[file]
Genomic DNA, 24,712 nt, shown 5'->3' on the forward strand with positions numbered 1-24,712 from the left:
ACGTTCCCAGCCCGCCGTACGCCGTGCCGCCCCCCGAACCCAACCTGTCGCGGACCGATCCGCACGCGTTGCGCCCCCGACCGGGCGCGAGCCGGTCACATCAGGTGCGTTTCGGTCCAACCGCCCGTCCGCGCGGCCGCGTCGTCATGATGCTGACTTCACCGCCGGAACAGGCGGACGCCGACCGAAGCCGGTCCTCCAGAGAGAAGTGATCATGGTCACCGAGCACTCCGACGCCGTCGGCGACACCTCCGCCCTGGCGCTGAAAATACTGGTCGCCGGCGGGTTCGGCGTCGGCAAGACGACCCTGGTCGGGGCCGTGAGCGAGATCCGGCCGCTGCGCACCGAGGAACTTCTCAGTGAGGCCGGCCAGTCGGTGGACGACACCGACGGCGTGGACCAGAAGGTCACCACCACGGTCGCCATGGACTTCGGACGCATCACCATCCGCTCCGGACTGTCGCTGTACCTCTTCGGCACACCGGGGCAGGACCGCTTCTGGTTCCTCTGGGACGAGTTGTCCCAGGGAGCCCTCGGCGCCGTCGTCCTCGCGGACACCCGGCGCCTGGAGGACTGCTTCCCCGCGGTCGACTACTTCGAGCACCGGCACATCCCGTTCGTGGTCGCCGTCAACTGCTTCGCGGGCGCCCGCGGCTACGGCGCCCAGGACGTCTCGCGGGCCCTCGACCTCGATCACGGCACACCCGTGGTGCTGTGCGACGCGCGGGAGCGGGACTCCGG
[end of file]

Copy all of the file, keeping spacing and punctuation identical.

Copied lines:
Genomic DNA, 24,712 nt, shown 5'->3' on the forward strand with positions numbered 1-24,712 from the left:
ACGTTCCCAGCCCGCCGTACGCCGTGCCGCCCCCCGAACCCAACCTGTCGCGGACCGATCCGCACGCGTTGCGCCCCCGACCGGGCGCGAGCCGGTCACATCAGGTGCGTTTCGGTCCAACCGCCCGTCCGCGCGGCCGCGTCGTCATGATGCTGACTTCACCGCCGGAACAGGCGGACGCCGACCGAAGCCGGTCCTCCAGAGAGAAGTGATCATGGTCACCGAGCACTCCGACGCCGTCGGCGACACCTCCGCCCTGGCGCTGAAAATACTGGTCGCCGGCGGGTTCGGCGTCGGCAAGACGACCCTGGTCGGGGCCGTGAGCGAGATCCGGCCGCTGCGCACCGAGGAACTTCTCAGTGAGGCCGGCCAGTCGGTGGACGACACCGACGGCGTGGACCAGAAGGTCACCACCACGGTCGCCATGGACTTCGGACGCATCACCATCCGCTCCGGACTGTCGCTGTACCTCTTCGGCACACCGGGGCAGGACCGCTTCTGGTTCCTCTGGGACGAGTTGTCCCAGGGAGCCCTCGGCGCCGTCGTCCTCGCGGACACCCGGCGCCTGGAGGACTGCTTCCCCGCGGTCGACTACTTCGAGCACCGGCACATCCCGTTCGTGGTCGCCGTCAACTGCTTCGCGGGCGCCCGCGGCTACGGCGCCCAGGACGTCTCGCGGGCCCTCGACCTCGATCACGGCACACCCGTGGTGCTGTGCGACGCGCGGGAGCGGGACTCCGG